Connective Tissue Disease

Connective Tissue Disease

A connective tissue disease is any disease that affects the parts of the body that connect the body’s structures. Tissues connect all of the structures in your body and keep it together. These connecting structures are harmed when you have a connective tissue disease. Autoimmune diseases such as rheumatoid arthritis, scleroderma, and lupus are examples of connective tissue diseases.

A connective tissue disease (collagenosis) is any disease in which the body’s connective tissues are the target of pathology. Any type of biological tissue with an extensive extracellular matrix that supports, binds together, and protects organs is considered connective tissue. These tissues form the body’s framework, or matrix, and are made up of two major structural protein molecules: collagen and elastin.

They are composed of two distinct proteins, collagen, and elastin. Tendons, ligaments, skin, cartilage, bone, and blood vessels all contain collagen. Elastin is found in the skin and ligaments. When these connective tissues become inflamed, the proteins and surrounding areas of the body are harmed. This is referred to as a connective tissue disorder.

In each of the body’s tissues, there are numerous types of collagen protein. Elastin, like a spring or rubber band, has the ability to stretch and return to its original length. Elastin is a key component of ligaments (tissues that connect bones) and skin. Collagen and elastin are frequently injured by inflammation in patients with connective tissue disease (ICT).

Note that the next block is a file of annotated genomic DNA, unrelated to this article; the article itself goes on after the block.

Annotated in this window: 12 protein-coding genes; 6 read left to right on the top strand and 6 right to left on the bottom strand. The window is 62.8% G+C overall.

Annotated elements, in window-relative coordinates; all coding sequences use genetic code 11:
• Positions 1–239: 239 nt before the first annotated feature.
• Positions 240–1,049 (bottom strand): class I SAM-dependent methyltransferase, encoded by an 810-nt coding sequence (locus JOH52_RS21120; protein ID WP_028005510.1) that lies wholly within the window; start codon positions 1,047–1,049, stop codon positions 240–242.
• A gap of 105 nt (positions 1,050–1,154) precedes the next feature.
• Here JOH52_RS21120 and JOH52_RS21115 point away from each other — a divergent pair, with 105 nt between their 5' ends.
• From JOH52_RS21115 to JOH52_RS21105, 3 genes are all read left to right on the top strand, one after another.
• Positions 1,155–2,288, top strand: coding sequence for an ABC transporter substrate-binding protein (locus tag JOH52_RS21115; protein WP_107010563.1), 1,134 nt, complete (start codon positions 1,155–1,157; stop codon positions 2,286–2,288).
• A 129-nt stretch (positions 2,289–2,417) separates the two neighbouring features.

These conditions can be caused by family genetics and are often known as heritable disorders of connective tissue. Connective tissue diseases can also be caused by things that exist in the environment. Non-inherited causes of autoimmune types of connective tissue disease may include:

  • Exposure to toxic chemicals, such as those found in air pollution and cigarette smoke.
  • Exposure to ultraviolet light.
  • Inadequate nutrition, including lack of vitamins D and C.
  • Infections.


Because there are so many different kinds of connective tissue diseases, symptoms may vary and may affect different parts of the body. Body parts that may be affected include:

Bones, Joints, Skin, Heart and blood vessels, Lungs, Head and face, etc.

Diseases in which inflammation or weakness of collagen tends to occur are also referred to as collagen diseases. Collagen vascular diseases can be (but are not necessarily) associated with collagen and blood vessel abnormalities that are autoimmune in nature.


The physician begins the diagnosis process by taking a medical history and performing a neurological examination. Because connective tissue disorders can mimic other conditions’ symptoms, diagnostic tests can help rule out other causes and confirm a diagnosis.


Treatments will differ depending on the type of connective tissue disorder diagnosed. Corticosteroids can be used to reduce inflammation temporarily or permanently. Because some conditions can interfere with a patient’s daily life, physical and occupational therapy may be used to manage symptoms and assist patients in adjusting to new living and working environments. Braces or a cane may also be required as physical aids. Pain management may be required for some patients.